Monday, 20 may 2019 | Redacción CEU
Market globalization, high mobility and the development of new technologies have helped to boost a new context in which borders are increasingly blurred. In response to it, more and more companies are turning their attention to foreign markets. This situation is reflected in the different news that we receive daily: tariff increases, international agreements, commercial wars, messenger robots,... Over time, citizens have learnt some terms about international trade, but not all of them are simple to understand. Today, we want to shed some light on one of these concepts: "dumping". What does this commercial strategy consist of? What are its possible causes and consequences? What are the different types of dumping? How is dumping combated?
In the international section of both written and audio-visual media, it is easy to find passing references to dumping strategies or anti-dumping measures which countries adopt. We find these terms especially in news related to the United States and China, but also to other states (including Spain). But, do we really understand what the media mean when they mention dumping?
Dumping and its different approaches
Dumping is a commercial practice that involves selling below the regular price or the production cost in a foreign market. This strategy enables exporters to access the market quickly and efficiently, since prices are substantially lower than the usual ones. This naturally has a positive effect on the sale of the product and a negative impact on direct competitors.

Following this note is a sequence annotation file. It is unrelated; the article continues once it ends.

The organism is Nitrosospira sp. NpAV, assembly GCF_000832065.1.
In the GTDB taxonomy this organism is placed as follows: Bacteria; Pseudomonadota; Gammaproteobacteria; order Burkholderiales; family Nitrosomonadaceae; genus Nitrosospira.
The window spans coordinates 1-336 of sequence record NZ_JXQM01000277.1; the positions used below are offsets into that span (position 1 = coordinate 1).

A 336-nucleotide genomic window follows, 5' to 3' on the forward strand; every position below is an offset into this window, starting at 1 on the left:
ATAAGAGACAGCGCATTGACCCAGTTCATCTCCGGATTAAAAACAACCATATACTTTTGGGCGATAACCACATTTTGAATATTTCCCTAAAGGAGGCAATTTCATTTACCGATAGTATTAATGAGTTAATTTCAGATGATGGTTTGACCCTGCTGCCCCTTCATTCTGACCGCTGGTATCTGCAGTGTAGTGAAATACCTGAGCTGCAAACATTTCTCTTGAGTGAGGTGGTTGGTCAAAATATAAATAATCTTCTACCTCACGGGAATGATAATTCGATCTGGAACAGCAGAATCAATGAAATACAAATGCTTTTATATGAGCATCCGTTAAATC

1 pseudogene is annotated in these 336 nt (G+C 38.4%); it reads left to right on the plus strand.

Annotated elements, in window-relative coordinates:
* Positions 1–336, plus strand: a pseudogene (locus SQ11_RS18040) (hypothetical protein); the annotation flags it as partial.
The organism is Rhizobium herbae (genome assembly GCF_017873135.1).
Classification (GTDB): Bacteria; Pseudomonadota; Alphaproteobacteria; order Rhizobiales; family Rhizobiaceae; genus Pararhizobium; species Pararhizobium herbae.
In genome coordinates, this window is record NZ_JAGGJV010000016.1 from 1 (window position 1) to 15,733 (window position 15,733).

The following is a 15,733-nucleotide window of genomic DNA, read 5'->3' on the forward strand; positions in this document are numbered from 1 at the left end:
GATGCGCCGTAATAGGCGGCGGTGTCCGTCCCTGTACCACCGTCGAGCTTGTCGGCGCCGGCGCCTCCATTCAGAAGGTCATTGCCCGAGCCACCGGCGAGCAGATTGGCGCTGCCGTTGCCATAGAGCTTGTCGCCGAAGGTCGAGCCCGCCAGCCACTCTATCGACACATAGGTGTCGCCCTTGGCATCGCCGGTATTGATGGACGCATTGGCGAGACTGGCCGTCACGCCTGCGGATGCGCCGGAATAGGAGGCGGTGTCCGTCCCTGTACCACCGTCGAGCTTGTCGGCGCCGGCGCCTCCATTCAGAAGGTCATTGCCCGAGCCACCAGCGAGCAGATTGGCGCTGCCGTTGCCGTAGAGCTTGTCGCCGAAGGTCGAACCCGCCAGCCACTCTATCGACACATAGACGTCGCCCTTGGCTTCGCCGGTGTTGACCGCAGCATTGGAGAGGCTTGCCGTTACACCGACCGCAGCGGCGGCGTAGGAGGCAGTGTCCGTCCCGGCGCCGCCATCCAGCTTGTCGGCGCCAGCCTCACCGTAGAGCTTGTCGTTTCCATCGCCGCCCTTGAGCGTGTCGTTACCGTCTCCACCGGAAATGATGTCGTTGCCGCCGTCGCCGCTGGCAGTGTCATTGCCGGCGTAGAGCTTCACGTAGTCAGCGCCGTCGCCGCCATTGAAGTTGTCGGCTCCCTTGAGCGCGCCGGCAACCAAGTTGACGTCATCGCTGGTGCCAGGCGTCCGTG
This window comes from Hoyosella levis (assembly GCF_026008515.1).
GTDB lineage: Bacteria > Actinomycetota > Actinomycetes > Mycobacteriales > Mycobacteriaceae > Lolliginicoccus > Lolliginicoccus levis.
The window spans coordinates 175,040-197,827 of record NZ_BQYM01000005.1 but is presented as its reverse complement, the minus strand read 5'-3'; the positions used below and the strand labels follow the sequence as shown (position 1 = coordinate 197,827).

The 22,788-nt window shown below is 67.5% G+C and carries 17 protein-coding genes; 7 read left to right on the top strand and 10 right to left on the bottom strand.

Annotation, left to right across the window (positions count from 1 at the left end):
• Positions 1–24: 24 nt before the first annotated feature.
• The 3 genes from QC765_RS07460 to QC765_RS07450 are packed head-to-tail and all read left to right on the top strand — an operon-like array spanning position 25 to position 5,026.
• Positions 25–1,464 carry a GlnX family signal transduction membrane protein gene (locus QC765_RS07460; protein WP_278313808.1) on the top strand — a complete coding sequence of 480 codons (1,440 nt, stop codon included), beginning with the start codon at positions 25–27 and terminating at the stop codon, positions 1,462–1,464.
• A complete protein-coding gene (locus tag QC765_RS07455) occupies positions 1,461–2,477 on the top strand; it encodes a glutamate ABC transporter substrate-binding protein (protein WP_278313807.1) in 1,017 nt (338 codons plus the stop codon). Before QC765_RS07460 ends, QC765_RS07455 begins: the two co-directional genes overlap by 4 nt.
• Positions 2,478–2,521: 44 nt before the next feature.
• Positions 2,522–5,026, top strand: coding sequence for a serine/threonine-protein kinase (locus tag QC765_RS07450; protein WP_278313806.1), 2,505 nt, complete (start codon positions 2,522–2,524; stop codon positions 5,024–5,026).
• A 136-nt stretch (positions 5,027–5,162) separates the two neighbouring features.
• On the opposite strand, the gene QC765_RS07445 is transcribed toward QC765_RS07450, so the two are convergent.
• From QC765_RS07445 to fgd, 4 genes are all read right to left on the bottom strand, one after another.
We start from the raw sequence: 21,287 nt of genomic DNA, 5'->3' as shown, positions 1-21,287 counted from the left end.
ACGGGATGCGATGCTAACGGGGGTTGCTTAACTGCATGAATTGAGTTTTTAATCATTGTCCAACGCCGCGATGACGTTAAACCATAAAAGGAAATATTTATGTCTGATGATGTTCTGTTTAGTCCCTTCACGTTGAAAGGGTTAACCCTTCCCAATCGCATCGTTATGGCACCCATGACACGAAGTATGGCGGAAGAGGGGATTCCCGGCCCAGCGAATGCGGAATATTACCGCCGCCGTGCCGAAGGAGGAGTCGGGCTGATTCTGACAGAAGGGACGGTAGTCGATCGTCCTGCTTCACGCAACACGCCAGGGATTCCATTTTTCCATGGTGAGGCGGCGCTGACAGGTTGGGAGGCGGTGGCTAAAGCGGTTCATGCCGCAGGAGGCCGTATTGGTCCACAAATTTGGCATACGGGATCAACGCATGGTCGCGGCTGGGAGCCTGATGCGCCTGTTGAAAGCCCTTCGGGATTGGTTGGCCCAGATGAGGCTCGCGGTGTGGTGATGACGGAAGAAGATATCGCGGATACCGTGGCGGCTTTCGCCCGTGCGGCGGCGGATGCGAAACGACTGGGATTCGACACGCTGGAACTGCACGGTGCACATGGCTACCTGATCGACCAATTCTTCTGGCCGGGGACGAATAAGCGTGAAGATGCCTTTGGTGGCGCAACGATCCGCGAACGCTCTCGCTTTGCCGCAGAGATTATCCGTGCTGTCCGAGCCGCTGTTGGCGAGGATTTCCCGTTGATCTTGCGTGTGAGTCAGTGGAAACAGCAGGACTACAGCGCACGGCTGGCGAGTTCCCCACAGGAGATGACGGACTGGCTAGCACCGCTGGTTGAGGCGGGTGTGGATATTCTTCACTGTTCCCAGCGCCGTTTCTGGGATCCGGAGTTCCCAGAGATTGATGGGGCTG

Dumping is considered as an unfair practice, as its main objective is to enter the foreign market eliminating competition at a single stroke. Meaning, it may become a very effective tool when it comes to monopolizing a market. However, there are also some exceptions. For example, this is the case of a company that resorts to dumping on only one occasion and in a timely manner in order to get rid of excess production.
On other occasions, the government of the exporting country fosters itself these practices providing subsidies for the export of a particular product or good. Thanks to them, companies can sell below the cost price without losing. When this happens, a situation of inequality arises, due to the fact that the national producers cannot compete with the prices of the companies that come to their country. This type of practices might put the industry and employment at risk.
Types of dumping
There are numerous types of dumping: social, cyclical, double, ecological, exchange,... However, below we have highlighted the most representative and significant modalities of this commercial practice:
- Sporadic or intermittent dumping: The domestic market is not able to absorb excess production and, for a short period of time, sells that surplus at a lower price than the foreign market does.
- Predatory Dumping: Its objective is to enter the market, eliminate competition quickly and take control of the market. As its name indicates, it is the most ferocious type of dumping, since the exporter is willing to face losses in order to fulfill its mission. Once its purpose has been achieved, prices go up.
- Persistent dumping: The exporter constantly sells to another country at lower prices than in the origin market. Thus, it is more competitive in foreign markets, as these tend to have a more elastic demand. This strategy seeks to maximize profits through the segmentation of markets after realizing that they are not connected.